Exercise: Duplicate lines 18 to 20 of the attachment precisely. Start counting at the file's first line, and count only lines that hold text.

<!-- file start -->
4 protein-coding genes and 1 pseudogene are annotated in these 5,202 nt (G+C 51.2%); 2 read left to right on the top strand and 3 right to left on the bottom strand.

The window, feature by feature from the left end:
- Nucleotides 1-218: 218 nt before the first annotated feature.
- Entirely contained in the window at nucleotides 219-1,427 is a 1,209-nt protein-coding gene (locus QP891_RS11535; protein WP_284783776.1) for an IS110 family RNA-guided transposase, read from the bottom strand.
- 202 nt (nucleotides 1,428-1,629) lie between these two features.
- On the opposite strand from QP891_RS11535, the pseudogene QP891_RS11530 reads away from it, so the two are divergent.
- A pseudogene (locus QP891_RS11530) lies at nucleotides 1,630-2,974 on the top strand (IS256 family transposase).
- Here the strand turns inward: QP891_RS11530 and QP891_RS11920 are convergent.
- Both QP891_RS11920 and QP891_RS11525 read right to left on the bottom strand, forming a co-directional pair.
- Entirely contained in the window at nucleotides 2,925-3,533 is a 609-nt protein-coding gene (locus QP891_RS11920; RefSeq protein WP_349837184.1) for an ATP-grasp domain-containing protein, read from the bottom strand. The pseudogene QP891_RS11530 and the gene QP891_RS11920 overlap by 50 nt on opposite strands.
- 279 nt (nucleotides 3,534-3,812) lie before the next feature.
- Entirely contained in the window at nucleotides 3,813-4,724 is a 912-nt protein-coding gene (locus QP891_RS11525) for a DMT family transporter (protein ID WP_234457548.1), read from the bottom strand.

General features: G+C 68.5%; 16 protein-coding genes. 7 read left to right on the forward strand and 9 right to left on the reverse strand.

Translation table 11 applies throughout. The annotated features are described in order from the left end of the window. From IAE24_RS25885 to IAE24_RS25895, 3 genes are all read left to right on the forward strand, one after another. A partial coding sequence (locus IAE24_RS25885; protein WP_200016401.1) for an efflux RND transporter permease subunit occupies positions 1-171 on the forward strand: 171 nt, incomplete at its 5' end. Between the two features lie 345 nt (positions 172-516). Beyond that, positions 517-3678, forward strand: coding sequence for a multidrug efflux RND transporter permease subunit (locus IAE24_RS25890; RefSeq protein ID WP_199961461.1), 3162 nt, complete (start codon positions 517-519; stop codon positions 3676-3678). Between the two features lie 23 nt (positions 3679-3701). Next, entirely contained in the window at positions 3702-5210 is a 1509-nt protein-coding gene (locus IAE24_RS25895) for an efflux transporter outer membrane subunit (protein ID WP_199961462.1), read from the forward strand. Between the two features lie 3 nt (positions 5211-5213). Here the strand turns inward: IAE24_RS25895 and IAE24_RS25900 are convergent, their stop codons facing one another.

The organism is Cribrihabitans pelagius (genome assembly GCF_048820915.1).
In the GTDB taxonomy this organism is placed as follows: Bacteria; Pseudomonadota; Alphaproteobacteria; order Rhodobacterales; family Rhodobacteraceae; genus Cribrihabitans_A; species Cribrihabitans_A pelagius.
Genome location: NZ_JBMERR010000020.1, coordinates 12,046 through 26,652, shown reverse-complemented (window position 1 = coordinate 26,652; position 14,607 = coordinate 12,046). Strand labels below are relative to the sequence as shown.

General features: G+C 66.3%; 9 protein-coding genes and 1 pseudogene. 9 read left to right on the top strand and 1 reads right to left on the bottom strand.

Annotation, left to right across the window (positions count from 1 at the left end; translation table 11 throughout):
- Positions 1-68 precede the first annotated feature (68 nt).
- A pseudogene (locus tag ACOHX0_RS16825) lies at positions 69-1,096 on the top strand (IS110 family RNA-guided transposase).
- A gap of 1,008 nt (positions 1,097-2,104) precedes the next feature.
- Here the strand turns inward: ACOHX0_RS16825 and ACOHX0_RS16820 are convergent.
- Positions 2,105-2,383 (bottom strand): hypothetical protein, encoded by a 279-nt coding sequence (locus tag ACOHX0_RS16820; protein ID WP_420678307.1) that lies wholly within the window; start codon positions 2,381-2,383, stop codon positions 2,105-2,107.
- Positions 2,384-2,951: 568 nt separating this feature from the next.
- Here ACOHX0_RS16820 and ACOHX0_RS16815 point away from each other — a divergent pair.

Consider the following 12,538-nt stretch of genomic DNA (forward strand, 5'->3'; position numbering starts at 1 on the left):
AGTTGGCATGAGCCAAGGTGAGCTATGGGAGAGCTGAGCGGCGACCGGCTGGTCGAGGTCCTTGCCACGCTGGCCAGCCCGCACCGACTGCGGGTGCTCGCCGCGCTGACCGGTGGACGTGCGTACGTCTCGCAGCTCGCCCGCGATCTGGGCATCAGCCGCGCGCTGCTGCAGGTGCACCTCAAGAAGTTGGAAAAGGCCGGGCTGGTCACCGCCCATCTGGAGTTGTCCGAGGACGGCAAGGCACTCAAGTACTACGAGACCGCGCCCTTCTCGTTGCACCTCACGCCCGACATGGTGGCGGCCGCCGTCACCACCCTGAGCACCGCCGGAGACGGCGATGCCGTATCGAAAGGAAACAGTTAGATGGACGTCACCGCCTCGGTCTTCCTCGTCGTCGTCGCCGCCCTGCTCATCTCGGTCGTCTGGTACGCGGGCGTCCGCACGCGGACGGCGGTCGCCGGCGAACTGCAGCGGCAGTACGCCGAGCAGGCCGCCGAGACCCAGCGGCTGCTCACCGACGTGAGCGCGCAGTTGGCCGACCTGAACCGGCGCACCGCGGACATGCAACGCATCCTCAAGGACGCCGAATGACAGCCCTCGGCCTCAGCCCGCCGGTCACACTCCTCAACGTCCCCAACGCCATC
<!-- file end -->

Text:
General features: G+C 66.3%; 9 protein-coding genes and 1 pseudogene. 9 read left to right on the top strand and 1 reads right to left on the bottom strand.

Annotation, left to right across the window (positions count from 1 at the left end; translation table 11 throughout):
- Positions 1-68 precede the first annotated feature (68 nt).